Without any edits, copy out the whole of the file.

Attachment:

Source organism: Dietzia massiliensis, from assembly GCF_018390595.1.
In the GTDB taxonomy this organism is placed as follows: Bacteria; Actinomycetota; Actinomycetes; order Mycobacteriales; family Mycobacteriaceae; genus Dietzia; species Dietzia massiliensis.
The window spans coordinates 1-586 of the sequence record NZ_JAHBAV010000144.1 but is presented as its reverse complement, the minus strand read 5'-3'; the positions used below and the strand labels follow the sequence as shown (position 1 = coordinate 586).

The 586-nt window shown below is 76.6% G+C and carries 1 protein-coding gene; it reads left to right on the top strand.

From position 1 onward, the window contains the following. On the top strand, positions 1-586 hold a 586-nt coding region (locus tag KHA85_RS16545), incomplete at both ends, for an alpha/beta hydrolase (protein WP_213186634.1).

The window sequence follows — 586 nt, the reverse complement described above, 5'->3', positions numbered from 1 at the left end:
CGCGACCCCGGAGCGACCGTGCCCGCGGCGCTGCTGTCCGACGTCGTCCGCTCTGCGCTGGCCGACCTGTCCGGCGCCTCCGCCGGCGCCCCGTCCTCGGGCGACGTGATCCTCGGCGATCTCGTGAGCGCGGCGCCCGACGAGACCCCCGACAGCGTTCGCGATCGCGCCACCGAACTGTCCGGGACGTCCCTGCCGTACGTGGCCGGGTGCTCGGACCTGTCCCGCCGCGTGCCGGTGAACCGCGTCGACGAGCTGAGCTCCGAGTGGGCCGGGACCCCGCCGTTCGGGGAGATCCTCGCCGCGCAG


Source organism: Dietzia massiliensis, from assembly GCF_018390595.1.
In the GTDB taxonomy this organism is placed as follows: Bacteria; Actinomycetota; Actinomycetes; order Mycobacteriales; family Mycobacteriaceae; genus Dietzia; species Dietzia massiliensis.
The window spans coordinates 1-586 of the sequence record NZ_JAHBAV010000144.1 but is presented as its reverse complement, the minus strand read 5'-3'; the positions used below and the strand labels follow the sequence as shown (position 1 = coordinate 586).

The 586-nt window shown below is 76.6% G+C and carries 1 protein-coding gene; it reads left to right on the top strand.

From position 1 onward, the window contains the following. On the top strand, positions 1-586 hold a 586-nt coding region (locus tag KHA85_RS16545), incomplete at both ends, for an alpha/beta hydrolase (protein WP_213186634.1).

The window sequence follows — 586 nt, the reverse complement described above, 5'->3', positions numbered from 1 at the left end:
CGCGACCCCGGAGCGACCGTGCCCGCGGCGCTGCTGTCCGACGTCGTCCGCTCTGCGCTGGCCGACCTGTCCGGCGCCTCCGCCGGCGCCCCGTCCTCGGGCGACGTGATCCTCGGCGATCTCGTGAGCGCGGCGCCCGACGAGACCCCCGACAGCGTTCGCGATCGCGCCACCGAACTGTCCGGGACGTCCCTGCCGTACGTGGCCGGGTGCTCGGACCTGTCCCGCCGCGTGCCGGTGAACCGCGTCGACGAGCTGAGCTCCGAGTGGGCCGGGACCCCGCCGTTCGGGGAGATCCTCGCCGCGCAG